If a Condominium Corporation is late in making payment, there is a requirement for it to pay interest to the contractor. The interest rate paid will be based on the applicable prejudgment interest rate under the Courts of Justice Act or the interest rate specified in the contract, whichever is higher. The Corporation also runs the risk that the contractor could refer the payment issue to the brand new adjudication process set out below.
Adjudication for Contract Payment Disputes
If the Corporation delivers a Notice of Non-Payment, then the contractor has 35 days to start an adjudication to resolve the payment dispute by issuing a Notice of Adjudication. The Ontario Dispute Adjudication for Construction Contracts (“ODACC“) is the body now designated by the Ontario government to decide these contract payment issues. The appointed adjudicator is charged to render a decision within 30 days of receiving the parties documents, which decision is binding on the parties for the time being, and least until the dispute is finally resolved in court or at arbitration. This expedited process is designed to keep the construction project moving along, and not to be held up by payment issues.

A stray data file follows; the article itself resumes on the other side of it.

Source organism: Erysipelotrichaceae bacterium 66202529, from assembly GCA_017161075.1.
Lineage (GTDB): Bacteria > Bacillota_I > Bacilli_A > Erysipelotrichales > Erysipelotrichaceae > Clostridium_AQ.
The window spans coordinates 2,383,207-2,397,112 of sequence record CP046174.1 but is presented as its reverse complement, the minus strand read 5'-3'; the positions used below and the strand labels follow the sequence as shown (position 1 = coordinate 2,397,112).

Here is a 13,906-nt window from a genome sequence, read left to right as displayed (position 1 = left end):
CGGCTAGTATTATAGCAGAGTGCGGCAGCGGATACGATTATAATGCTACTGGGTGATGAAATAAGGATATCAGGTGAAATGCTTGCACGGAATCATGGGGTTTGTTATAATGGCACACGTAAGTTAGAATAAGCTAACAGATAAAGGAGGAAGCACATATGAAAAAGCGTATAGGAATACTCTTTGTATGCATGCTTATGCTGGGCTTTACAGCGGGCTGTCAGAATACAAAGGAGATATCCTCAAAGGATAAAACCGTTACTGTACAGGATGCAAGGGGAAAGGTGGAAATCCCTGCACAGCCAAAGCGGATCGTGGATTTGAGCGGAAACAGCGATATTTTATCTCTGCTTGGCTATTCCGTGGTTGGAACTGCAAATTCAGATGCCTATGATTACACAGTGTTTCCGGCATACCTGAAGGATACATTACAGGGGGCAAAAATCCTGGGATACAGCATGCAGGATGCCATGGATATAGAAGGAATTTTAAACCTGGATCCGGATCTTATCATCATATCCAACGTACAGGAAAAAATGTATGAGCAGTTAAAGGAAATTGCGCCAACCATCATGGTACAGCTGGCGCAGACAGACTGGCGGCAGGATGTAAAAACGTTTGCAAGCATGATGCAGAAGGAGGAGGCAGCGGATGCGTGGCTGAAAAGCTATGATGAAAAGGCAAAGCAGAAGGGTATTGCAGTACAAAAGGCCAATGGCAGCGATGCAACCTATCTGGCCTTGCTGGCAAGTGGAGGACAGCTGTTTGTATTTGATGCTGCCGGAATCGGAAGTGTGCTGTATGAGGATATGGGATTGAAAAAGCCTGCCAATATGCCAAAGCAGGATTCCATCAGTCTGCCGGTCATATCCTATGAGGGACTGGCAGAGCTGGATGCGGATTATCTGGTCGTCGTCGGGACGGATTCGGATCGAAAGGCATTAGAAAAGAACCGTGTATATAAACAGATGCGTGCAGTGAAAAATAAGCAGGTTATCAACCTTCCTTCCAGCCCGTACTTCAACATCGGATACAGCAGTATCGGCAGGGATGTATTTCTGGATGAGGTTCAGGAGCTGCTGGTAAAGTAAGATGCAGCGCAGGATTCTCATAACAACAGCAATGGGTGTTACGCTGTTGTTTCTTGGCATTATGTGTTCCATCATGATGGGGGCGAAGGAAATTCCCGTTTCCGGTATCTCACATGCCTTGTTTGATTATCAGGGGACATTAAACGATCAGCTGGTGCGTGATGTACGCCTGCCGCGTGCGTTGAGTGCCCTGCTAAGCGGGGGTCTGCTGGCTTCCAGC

The Condominium Corporation would then have 10 days from the receiving the adjudicator’s decision to pay the contractor, failing which the contractor has the right to suspend work with compensation for costs.
In conclusion, any new contracts after October 1, 2019 involving the supply of services or materials to improve the condominium lands are now subject to these statutory payment obligations. Basically, a corporation has only 14 days from receiving a contractor’s invoice to decide to pay it or alternatively to dispute all or part of it. Both property management and Boards of Directors will need to be on their “construction toes” to be sure that these new requirements are known to all necessary parties and complied with.